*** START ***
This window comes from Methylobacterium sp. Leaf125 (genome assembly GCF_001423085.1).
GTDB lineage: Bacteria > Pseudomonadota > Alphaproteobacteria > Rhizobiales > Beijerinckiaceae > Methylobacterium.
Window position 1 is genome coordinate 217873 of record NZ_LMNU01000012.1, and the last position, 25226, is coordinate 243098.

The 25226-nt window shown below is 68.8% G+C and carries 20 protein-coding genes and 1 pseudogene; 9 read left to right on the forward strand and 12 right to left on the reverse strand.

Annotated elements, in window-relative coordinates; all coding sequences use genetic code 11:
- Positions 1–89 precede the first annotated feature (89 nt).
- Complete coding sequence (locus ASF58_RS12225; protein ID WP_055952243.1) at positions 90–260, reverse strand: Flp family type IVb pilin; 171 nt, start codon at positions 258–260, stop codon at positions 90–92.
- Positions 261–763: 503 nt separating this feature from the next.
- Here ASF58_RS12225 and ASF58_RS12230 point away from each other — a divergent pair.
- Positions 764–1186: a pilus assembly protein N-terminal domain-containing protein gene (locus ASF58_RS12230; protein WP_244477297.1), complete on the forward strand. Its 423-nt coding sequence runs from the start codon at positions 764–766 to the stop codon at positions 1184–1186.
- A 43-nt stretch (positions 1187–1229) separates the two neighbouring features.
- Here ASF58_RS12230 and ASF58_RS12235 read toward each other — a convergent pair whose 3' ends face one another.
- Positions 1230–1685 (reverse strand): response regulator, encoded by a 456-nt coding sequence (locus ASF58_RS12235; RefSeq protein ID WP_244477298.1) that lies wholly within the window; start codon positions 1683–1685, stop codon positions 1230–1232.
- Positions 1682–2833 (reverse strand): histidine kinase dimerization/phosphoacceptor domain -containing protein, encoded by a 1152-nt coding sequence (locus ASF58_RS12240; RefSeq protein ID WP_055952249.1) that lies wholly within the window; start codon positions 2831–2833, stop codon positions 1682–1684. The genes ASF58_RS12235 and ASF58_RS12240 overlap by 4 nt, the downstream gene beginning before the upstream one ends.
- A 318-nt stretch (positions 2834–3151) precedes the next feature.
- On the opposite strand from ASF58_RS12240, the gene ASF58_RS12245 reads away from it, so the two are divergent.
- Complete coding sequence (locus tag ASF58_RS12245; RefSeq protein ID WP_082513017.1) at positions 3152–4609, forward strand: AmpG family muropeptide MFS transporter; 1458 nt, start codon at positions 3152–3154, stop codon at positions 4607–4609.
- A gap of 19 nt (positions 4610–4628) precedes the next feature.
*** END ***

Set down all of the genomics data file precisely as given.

This window comes from Methylobacterium sp. Leaf125 (genome assembly GCF_001423085.1).
GTDB lineage: Bacteria > Pseudomonadota > Alphaproteobacteria > Rhizobiales > Beijerinckiaceae > Methylobacterium.
Window position 1 is genome coordinate 217873 of record NZ_LMNU01000012.1, and the last position, 25226, is coordinate 243098.

The 25226-nt window shown below is 68.8% G+C and carries 20 protein-coding genes and 1 pseudogene; 9 read left to right on the forward strand and 12 right to left on the reverse strand.

Annotated elements, in window-relative coordinates; all coding sequences use genetic code 11:
- Positions 1–89 precede the first annotated feature (89 nt).
- Complete coding sequence (locus ASF58_RS12225; protein ID WP_055952243.1) at positions 90–260, reverse strand: Flp family type IVb pilin; 171 nt, start codon at positions 258–260, stop codon at positions 90–92.
- Positions 261–763: 503 nt separating this feature from the next.
- Here ASF58_RS12225 and ASF58_RS12230 point away from each other — a divergent pair.
- Positions 764–1186: a pilus assembly protein N-terminal domain-containing protein gene (locus ASF58_RS12230; protein WP_244477297.1), complete on the forward strand. Its 423-nt coding sequence runs from the start codon at positions 764–766 to the stop codon at positions 1184–1186.
- A 43-nt stretch (positions 1187–1229) separates the two neighbouring features.
- Here ASF58_RS12230 and ASF58_RS12235 read toward each other — a convergent pair whose 3' ends face one another.
- Positions 1230–1685 (reverse strand): response regulator, encoded by a 456-nt coding sequence (locus ASF58_RS12235; RefSeq protein ID WP_244477298.1) that lies wholly within the window; start codon positions 1683–1685, stop codon positions 1230–1232.
- Positions 1682–2833 (reverse strand): histidine kinase dimerization/phosphoacceptor domain -containing protein, encoded by a 1152-nt coding sequence (locus ASF58_RS12240; RefSeq protein ID WP_055952249.1) that lies wholly within the window; start codon positions 2831–2833, stop codon positions 1682–1684. The genes ASF58_RS12235 and ASF58_RS12240 overlap by 4 nt, the downstream gene beginning before the upstream one ends.
- A 318-nt stretch (positions 2834–3151) precedes the next feature.
- On the opposite strand from ASF58_RS12240, the gene ASF58_RS12245 reads away from it, so the two are divergent.
- Complete coding sequence (locus tag ASF58_RS12245; RefSeq protein ID WP_082513017.1) at positions 3152–4609, forward strand: AmpG family muropeptide MFS transporter; 1458 nt, start codon at positions 3152–3154, stop codon at positions 4607–4609.
- A gap of 19 nt (positions 4610–4628) precedes the next feature.